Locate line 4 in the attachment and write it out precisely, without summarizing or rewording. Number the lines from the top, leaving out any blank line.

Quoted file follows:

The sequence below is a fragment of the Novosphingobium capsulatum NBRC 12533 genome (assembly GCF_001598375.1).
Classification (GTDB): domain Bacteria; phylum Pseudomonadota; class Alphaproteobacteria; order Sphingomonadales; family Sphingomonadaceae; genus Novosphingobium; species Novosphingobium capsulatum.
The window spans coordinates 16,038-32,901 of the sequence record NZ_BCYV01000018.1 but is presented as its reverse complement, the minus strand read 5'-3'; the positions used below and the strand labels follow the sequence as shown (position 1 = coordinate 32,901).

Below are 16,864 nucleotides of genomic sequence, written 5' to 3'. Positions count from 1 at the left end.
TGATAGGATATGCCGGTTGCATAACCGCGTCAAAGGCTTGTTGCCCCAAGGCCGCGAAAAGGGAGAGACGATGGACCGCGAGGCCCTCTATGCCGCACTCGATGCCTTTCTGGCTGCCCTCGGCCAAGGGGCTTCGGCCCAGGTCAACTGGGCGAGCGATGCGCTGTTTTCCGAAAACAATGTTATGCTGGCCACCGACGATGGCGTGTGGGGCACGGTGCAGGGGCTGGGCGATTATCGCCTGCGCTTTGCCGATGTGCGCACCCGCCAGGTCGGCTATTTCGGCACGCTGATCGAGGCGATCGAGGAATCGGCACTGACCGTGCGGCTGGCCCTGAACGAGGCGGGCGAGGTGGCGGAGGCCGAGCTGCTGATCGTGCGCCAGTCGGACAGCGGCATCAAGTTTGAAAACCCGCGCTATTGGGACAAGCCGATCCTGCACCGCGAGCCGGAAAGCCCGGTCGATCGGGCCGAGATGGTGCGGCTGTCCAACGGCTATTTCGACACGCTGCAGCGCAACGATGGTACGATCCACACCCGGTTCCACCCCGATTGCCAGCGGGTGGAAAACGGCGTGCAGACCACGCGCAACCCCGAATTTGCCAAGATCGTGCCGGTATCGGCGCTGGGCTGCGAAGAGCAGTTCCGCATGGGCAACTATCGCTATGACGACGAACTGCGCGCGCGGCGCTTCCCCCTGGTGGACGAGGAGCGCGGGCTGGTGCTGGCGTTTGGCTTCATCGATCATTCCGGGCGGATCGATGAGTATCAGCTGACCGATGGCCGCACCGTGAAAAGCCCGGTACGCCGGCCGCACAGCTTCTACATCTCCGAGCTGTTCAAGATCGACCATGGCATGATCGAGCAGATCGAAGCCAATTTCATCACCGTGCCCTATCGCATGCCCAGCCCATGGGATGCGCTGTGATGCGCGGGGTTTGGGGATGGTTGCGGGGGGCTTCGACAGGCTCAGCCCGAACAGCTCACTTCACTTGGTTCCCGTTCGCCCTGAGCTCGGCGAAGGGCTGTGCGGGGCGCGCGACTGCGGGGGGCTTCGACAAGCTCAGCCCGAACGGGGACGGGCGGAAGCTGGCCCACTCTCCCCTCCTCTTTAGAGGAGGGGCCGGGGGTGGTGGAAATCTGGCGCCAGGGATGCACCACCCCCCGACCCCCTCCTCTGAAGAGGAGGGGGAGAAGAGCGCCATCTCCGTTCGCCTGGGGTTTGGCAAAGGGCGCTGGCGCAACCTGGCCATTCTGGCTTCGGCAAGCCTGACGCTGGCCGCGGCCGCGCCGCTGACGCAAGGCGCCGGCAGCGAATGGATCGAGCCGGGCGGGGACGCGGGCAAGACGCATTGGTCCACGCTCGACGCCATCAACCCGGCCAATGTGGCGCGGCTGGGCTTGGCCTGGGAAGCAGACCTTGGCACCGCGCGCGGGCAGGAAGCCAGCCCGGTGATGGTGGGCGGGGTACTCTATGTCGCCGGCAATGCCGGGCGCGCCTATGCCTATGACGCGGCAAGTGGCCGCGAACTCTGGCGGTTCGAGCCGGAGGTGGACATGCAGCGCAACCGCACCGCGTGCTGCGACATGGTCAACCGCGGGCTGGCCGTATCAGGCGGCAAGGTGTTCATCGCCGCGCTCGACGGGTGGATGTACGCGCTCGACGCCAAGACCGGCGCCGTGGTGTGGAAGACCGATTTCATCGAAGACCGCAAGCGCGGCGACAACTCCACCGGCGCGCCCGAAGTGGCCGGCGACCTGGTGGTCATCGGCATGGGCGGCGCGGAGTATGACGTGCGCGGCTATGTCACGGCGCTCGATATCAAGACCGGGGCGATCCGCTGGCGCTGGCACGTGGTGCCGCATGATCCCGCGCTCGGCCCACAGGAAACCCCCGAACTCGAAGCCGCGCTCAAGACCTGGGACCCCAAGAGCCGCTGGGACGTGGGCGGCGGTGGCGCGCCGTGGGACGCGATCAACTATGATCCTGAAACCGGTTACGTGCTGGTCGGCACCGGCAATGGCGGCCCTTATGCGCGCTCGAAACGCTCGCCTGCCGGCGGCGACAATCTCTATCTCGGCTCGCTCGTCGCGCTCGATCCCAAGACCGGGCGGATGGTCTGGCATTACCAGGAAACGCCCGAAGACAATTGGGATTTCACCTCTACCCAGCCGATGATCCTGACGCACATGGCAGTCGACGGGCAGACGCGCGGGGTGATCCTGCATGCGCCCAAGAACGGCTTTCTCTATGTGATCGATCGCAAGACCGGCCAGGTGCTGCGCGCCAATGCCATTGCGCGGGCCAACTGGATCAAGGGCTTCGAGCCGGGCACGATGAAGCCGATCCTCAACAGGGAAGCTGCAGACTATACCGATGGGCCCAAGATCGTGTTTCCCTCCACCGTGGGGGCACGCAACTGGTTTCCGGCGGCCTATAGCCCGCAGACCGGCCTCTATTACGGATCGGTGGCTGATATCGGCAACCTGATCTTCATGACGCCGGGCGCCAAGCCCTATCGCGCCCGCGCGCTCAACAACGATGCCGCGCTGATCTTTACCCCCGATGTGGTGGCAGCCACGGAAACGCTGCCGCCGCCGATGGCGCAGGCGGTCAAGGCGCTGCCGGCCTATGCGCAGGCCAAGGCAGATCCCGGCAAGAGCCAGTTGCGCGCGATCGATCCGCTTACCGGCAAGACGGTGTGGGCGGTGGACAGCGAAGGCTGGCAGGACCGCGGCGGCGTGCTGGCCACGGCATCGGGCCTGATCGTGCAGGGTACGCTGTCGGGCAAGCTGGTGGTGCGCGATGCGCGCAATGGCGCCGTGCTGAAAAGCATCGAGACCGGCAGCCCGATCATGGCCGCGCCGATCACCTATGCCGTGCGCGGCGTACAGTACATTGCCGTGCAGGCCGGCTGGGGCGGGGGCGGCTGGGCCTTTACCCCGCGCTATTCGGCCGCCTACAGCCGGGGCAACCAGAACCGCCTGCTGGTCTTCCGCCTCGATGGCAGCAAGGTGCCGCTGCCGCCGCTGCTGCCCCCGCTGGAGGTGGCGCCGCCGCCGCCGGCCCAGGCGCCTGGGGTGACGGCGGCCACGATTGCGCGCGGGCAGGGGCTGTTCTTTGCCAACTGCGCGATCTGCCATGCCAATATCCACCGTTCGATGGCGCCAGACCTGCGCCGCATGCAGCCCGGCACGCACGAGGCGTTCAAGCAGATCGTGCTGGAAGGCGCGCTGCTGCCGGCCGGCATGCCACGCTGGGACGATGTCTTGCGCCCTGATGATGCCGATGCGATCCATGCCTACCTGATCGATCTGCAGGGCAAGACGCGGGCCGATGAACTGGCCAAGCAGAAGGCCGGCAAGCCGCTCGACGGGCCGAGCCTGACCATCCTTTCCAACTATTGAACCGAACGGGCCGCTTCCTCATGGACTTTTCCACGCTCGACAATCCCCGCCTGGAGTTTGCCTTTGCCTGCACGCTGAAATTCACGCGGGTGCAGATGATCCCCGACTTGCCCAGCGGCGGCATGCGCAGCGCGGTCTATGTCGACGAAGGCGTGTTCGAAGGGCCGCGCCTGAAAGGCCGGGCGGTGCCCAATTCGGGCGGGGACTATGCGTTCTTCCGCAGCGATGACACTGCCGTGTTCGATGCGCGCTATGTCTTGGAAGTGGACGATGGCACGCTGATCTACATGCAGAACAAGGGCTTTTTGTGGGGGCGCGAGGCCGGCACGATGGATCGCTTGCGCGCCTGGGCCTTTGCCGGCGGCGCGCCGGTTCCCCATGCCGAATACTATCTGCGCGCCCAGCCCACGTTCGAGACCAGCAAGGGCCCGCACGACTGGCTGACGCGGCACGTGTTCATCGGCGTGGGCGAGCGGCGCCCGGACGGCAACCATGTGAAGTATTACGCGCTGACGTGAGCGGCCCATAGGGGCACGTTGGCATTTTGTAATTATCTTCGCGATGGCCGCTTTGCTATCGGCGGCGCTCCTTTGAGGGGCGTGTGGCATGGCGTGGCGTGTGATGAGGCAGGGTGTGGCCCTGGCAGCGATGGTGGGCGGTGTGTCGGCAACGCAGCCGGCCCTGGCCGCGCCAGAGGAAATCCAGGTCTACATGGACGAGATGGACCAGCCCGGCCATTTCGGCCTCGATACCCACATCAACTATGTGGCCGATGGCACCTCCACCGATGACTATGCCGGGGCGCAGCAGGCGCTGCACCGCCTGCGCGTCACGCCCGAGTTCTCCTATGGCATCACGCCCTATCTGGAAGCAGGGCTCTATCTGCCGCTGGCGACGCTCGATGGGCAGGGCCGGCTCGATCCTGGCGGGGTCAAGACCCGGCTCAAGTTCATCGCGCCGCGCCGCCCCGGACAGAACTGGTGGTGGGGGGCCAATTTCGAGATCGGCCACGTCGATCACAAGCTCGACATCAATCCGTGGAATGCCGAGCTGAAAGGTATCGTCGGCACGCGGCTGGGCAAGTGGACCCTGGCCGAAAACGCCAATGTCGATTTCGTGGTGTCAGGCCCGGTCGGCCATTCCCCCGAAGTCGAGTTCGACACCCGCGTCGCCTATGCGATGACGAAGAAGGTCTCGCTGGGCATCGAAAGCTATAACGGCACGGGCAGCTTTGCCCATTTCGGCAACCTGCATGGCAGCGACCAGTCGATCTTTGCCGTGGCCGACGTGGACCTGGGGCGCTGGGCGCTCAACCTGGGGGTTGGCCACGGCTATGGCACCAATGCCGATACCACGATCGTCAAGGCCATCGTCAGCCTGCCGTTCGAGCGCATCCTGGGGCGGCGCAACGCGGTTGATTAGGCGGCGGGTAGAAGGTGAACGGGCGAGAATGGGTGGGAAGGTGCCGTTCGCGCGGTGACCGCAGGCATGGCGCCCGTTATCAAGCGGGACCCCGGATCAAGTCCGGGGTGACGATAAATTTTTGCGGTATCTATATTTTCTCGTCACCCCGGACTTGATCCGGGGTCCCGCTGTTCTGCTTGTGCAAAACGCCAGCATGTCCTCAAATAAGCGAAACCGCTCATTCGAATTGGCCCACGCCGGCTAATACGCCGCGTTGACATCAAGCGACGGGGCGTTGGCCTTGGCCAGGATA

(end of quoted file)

Below are 16,864 nucleotides of genomic sequence, written 5' to 3'. Positions count from 1 at the left end.